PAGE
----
The purpose of high school football is to develop character in boys. Putting girls on the team destroys that purpose in at least one of two ways. Either the boys are taught to hit girls with the same intensity they would hit a male teammate in practice or an opponent in a game, or they are taught that when they face a girl — either in practice or in a game — they must temper their play and tilt the field to her advantage.

Had a 260-pound defensive lineman smashed South Plantation's female quarterback into the turf, would he have been a hero? Would he deserve the adulation of society for treating a 17-year-old girl as his football-playing equal?

Or would it be more heroic for South Plantation's opponents to refuse to play a team that doesn't truly want a level playing field?

Terence P. Jeffrey is the editor in chief of CNSnews.com. To find out more about him, visit the Creators Syndicate web page at www.creators.com.

COPYRIGHT 2012 CREATORS.COM



Comments

4 Comments | Post Comment
I'm all for women's rights, just don't think we need coed sports. I'm in agreement with Terence. So maybe I'm not all for women's rights. I respect and enjoy the differences between the sexes and no problem playing golf or fishing with a woman, but football, never.
Comment: #1
Posted by: morgan
Tue Sep 4, 2012 9:23 PM
I am a woman, and I'm a football fan. I'm also a big believer in what team sports -- ALL team sports, not just football -- can teach kids -- ALL kids, not just boys or just girls. So, my one "quarrel" with Jeffrey here is that there is a team sport that can only teach boys.

That said, I happen to agree with basically everything he had to say, here. If a girl wants to be a "legitimate" player on a football team, she has to be prepared to do and deal with all of the things the rest of her teammates do and deal with. It's sort of like some of the kickers on football teams who frequently are much smaller than their teammates and who aren't USUALLY expected to take some of the same licks as other players in other positions do. Of course, kickers can and do get into the scrum sometimes and can and do face some of the same dangers of the game. A friend of mine has a brother who was a kicker in the NFL for a few years. His career ended when he tried to tackle someone and he suffered a massive knee injury that he simply couldn't come back from. So, kickers TYPICALLY face fewer dangers on the playing field -- but that reality is always there for them. You MIGHT play football as a kicker and feel "relatively" safe that you aren't going to be put in that position all that often. You CANNOT play QB and think that way. As QB, just about every defensive player on the field is gunning for you on every single play. Either you are prepared to deal with that, or you're not.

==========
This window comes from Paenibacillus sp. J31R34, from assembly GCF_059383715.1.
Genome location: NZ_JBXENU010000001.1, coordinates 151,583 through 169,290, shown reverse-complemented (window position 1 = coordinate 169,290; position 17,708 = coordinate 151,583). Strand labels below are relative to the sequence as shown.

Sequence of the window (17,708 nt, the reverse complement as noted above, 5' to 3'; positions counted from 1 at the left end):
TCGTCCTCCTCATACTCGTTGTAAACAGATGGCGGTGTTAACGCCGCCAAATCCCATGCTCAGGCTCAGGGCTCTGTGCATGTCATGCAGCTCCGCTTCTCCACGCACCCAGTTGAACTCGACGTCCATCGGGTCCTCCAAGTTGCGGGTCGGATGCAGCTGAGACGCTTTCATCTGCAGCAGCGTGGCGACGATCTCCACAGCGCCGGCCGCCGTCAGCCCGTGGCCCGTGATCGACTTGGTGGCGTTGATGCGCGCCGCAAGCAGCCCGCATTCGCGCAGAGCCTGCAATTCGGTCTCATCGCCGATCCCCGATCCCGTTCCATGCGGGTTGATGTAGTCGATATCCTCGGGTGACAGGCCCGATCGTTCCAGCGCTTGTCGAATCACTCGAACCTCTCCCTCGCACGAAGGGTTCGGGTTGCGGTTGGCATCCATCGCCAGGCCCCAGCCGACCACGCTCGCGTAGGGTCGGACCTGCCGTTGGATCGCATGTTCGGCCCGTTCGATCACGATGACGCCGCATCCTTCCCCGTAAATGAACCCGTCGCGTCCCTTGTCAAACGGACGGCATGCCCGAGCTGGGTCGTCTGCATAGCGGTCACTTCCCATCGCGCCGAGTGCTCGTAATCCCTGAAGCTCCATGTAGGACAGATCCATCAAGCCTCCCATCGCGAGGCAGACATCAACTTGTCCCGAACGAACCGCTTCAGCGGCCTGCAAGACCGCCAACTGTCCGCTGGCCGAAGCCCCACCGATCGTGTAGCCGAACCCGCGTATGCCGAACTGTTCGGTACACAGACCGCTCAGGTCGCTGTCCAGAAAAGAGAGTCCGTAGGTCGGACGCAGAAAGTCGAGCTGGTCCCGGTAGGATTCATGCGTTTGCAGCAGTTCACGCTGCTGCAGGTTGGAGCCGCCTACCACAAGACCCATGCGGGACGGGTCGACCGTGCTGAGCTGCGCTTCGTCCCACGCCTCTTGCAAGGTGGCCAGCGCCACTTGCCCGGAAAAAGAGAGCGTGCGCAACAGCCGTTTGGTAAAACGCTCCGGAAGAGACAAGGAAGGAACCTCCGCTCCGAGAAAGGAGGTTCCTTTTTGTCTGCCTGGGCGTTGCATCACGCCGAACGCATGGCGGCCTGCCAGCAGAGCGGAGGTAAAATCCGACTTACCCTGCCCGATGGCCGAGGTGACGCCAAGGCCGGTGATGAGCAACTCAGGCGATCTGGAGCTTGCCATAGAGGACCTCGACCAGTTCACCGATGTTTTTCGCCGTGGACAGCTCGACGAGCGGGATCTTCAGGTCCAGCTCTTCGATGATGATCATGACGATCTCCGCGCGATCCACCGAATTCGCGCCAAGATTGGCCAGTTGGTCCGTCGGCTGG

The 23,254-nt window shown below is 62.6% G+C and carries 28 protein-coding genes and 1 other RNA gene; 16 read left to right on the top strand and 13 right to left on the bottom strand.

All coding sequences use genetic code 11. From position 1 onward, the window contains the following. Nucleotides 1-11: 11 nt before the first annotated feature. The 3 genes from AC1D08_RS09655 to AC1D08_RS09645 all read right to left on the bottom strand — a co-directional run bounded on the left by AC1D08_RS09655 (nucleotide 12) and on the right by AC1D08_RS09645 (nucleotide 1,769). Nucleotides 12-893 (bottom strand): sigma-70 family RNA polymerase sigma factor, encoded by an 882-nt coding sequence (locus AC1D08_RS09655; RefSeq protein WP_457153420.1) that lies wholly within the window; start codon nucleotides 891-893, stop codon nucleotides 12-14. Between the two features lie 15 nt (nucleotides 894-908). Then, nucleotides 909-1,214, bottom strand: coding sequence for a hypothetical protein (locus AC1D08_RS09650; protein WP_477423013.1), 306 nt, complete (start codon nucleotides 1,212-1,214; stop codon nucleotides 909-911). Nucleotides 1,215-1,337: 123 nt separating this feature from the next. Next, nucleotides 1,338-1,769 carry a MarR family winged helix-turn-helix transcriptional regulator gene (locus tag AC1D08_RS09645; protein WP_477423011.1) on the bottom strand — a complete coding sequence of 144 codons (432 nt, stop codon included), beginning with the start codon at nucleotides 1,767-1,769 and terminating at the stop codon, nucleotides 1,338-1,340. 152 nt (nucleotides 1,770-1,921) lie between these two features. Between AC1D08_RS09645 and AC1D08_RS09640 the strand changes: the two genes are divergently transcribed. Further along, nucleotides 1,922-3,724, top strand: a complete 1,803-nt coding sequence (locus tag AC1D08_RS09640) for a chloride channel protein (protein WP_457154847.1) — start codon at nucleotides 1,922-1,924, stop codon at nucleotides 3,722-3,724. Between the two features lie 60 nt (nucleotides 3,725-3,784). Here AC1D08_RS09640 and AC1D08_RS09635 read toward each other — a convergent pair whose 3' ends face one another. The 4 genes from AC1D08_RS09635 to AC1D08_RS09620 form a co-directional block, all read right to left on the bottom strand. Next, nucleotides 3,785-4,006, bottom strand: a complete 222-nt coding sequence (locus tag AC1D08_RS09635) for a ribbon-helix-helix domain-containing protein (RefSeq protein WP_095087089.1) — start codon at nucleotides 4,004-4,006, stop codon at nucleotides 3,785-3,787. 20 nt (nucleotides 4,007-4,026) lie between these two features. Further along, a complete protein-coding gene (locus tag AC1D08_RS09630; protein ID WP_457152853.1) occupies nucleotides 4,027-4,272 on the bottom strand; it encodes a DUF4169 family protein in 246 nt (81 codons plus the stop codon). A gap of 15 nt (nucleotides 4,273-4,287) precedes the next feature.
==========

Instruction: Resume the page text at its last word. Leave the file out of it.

I'm all for a girl playing tackle football -- if she can play at the same level as her teammates. It's great that this girl, according to the accounts Jeffrey cited, didn't expect special treatment -- but the reality is that she got it anyway, whether she asked for it, wanted it or expected it or not.

I'm all for breaking down gender barriers that legitimately hurt one or both sexes. But women and girls hurt our own credibility if we set out to break down a barrier -- but then expect that barrier to treat us with kid gloves.
Comment: #2
Posted by: Lisa
Wed Sep 5, 2012 8:00 AM
What I want to know is where does this need to put a coddled female on a football arise. What makes this coach feel driven to put here on the field as a token female. It is not rational, it is not good. It is irrational difunctional poor judgement and obvious folly to anyone, except this coach and player apparently.
Comment: #3
Posted by: C Moellers
Wed Sep 5, 2012 4:03 PM
Re: C Moellers

Because if they don't play her once she decided she wants to play - but her father doesn't want her taking hits or more than 7 on 7 drills for practice - then the high school will get sued for Title IX violations (probably with the ACLU representing). I am all for equal opportunity (obviously) but if you want to do a traditional man's job or play a traditional male-dominated sport you need to do the same training as the men/boys. Schools that don't let the girls play on the male teams if they don't have a female equivalent risk losing funding. That is also why a lot of smaller schools at the high school and collegiate level have eliminated a lot of sports all together because they can't afford to pay for equivilant numbers of sports for women. So instead of creating more opportunities for women to participate it is only eliminating opportunities for the males.
Comment: #4
Posted by: Paula
Thu Sep 6, 2012 4:35 AM